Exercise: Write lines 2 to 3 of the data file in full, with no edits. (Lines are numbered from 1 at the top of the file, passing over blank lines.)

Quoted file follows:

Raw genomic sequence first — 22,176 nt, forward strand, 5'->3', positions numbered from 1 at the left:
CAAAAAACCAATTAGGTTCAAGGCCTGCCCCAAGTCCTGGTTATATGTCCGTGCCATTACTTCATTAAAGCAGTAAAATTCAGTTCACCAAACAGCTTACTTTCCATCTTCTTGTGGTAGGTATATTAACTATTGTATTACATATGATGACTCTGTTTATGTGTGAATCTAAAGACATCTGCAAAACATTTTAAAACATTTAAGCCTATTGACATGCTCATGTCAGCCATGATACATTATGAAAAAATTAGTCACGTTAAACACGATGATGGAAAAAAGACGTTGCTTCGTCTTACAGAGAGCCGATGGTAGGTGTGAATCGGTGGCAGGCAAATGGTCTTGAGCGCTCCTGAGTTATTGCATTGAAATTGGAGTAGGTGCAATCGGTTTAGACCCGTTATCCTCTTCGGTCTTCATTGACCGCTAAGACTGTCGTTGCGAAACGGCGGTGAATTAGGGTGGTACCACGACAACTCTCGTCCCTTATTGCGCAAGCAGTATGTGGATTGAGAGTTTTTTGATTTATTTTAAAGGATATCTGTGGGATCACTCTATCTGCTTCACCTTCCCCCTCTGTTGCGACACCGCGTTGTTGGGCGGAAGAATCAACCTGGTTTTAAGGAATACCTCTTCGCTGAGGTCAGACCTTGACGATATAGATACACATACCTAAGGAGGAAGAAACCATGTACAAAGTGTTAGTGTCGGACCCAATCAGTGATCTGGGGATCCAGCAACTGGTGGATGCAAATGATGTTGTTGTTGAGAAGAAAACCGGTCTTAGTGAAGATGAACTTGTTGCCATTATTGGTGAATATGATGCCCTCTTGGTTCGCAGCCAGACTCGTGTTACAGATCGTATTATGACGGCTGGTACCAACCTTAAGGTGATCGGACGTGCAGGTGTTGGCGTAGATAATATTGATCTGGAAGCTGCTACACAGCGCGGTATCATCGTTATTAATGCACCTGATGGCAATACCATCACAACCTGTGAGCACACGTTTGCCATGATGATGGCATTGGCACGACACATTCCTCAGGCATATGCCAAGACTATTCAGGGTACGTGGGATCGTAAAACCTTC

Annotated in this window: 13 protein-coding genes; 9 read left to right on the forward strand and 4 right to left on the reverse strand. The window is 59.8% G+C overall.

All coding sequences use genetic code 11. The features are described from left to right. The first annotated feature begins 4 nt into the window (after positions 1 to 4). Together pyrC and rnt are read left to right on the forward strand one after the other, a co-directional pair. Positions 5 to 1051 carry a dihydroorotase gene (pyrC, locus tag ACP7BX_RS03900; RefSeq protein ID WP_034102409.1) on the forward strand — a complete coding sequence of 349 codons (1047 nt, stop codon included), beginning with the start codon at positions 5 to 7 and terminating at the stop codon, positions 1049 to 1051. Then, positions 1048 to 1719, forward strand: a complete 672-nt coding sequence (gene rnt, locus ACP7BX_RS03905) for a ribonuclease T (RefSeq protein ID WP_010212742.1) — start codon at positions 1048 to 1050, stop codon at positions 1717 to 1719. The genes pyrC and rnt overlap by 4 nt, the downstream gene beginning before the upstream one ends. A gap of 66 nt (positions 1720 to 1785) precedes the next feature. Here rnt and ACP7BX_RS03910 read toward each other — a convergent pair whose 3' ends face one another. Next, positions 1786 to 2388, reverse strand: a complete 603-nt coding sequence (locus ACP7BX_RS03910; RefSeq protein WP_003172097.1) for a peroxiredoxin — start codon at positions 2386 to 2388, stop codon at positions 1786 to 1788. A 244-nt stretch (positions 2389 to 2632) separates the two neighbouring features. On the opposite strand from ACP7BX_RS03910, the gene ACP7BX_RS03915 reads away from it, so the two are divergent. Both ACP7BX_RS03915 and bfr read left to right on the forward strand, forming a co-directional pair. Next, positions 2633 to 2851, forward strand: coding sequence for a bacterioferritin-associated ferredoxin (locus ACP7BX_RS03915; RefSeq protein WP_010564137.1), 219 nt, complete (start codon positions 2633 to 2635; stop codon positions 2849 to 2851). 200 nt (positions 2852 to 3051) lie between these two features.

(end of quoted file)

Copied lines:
CAAAAAACCAATTAGGTTCAAGGCCTGCCCCAAGTCCTGGTTATATGTCCGTGCCATTACTTCATTAAAGCAGTAAAATTCAGTTCACCAAACAGCTTACTTTCCATCTTCTTGTGGTAGGTATATTAACTATTGTATTACATATGATGACTCTGTTTATGTGTGAATCTAAAGACATCTGCAAAACATTTTAAAACATTTAAGCCTATTGACATGCTCATGTCAGCCATGATACATTATGAAAAAATTAGTCACGTTAAACACGATGATGGAAAAAAGACGTTGCTTCGTCTTACAGAGAGCCGATGGTAGGTGTGAATCGGTGGCAGGCAAATGGTCTTGAGCGCTCCTGAGTTATTGCATTGAAATTGGAGTAGGTGCAATCGGTTTAGACCCGTTATCCTCTTCGGTCTTCATTGACCGCTAAGACTGTCGTTGCGAAACGGCGGTGAATTAGGGTGGTACCACGACAACTCTCGTCCCTTATTGCGCAAGCAGTATGTGGATTGAGAGTTTTTTGATTTATTTTAAAGGATATCTGTGGGATCACTCTATCTGCTTCACCTTCCCCCTCTGTTGCGACACCGCGTTGTTGGGCGGAAGAATCAACCTGGTTTTAAGGAATACCTCTTCGCTGAGGTCAGACCTTGACGATATAGATACACATACCTAAGGAGGAAGAAACCATGTACAAAGTGTTAGTGTCGGACCCAATCAGTGATCTGGGGATCCAGCAACTGGTGGATGCAAATGATGTTGTTGTTGAGAAGAAAACCGGTCTTAGTGAAGATGAACTTGTTGCCATTATTGGTGAATATGATGCCCTCTTGGTTCGCAGCCAGACTCGTGTTACAGATCGTATTATGACGGCTGGTACCAACCTTAAGGTGATCGGACGTGCAGGTGTTGGCGTAGATAATATTGATCTGGAAGCTGCTACACAGCGCGGTATCATCGTTATTAATGCACCTGATGGCAATACCATCACAACCTGTGAGCACACGTTTGCCATGATGATGGCATTGGCACGACACATTCCTCAGGCATATGCCAAGACTATTCAGGGTACGTGGGATCGTAAAACCTTC

Annotated in this window: 13 protein-coding genes; 9 read left to right on the forward strand and 4 right to left on the reverse strand. The window is 59.8% G+C overall.